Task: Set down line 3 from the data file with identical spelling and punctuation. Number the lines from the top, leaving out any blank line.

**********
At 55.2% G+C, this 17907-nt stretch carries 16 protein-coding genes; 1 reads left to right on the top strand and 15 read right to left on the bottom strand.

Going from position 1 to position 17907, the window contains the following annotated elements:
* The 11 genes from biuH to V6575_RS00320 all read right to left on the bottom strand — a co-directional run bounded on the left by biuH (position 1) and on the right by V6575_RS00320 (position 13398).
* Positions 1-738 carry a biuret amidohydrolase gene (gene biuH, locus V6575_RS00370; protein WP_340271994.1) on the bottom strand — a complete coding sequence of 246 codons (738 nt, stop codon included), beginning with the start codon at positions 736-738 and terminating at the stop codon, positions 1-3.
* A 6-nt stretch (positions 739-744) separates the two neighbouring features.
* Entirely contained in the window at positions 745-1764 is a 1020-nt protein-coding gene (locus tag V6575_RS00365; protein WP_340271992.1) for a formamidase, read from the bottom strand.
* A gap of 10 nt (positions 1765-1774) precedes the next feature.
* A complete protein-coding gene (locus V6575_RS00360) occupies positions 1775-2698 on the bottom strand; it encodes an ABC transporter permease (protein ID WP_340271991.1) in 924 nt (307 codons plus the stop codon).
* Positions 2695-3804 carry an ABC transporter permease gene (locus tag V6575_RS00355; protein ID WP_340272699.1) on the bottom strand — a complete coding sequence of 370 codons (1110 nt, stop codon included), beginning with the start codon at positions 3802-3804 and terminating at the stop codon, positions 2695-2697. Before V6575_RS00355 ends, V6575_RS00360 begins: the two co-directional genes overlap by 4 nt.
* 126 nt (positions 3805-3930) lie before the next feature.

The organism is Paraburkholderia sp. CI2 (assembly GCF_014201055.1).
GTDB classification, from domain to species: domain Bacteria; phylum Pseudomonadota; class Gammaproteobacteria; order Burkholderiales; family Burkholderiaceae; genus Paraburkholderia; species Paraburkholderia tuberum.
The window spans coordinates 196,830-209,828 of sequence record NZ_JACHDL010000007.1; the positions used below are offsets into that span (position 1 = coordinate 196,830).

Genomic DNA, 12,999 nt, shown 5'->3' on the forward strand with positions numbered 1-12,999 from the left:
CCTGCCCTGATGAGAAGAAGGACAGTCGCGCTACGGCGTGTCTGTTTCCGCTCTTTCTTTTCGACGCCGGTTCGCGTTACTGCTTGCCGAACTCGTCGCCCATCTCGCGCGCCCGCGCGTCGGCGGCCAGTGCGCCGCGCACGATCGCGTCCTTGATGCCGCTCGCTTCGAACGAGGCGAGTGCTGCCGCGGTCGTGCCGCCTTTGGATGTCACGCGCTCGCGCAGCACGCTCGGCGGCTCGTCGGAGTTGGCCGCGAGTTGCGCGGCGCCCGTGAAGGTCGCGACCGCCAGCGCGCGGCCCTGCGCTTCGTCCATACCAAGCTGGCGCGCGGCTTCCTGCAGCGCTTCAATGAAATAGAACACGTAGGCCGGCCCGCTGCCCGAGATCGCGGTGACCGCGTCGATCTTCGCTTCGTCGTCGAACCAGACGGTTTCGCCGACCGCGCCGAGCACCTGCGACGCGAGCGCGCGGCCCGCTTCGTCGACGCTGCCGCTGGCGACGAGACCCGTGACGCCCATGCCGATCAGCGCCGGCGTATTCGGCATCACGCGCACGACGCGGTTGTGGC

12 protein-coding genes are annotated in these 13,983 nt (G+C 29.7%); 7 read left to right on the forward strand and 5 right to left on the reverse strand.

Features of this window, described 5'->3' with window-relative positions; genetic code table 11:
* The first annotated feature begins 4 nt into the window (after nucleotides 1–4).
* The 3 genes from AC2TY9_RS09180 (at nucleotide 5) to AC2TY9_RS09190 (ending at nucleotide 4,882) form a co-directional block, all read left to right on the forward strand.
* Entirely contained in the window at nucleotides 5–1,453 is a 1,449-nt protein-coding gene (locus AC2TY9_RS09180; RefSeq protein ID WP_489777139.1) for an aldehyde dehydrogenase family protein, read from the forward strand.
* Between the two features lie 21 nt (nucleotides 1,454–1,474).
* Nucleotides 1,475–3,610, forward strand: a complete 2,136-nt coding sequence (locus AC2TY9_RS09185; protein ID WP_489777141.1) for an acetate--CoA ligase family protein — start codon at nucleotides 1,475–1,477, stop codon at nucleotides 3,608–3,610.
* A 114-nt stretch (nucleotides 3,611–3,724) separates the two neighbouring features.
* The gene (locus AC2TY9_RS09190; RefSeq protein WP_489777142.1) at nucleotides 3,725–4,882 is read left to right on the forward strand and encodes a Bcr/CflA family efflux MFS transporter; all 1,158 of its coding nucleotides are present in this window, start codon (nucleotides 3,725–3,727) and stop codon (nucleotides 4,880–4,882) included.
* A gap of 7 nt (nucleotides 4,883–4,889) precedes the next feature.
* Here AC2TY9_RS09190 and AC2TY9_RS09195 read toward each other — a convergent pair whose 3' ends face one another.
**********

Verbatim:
* The 11 genes from biuH to V6575_RS00320 all read right to left on the bottom strand — a co-directional run bounded on the left by biuH (position 1) and on the right by V6575_RS00320 (position 13398).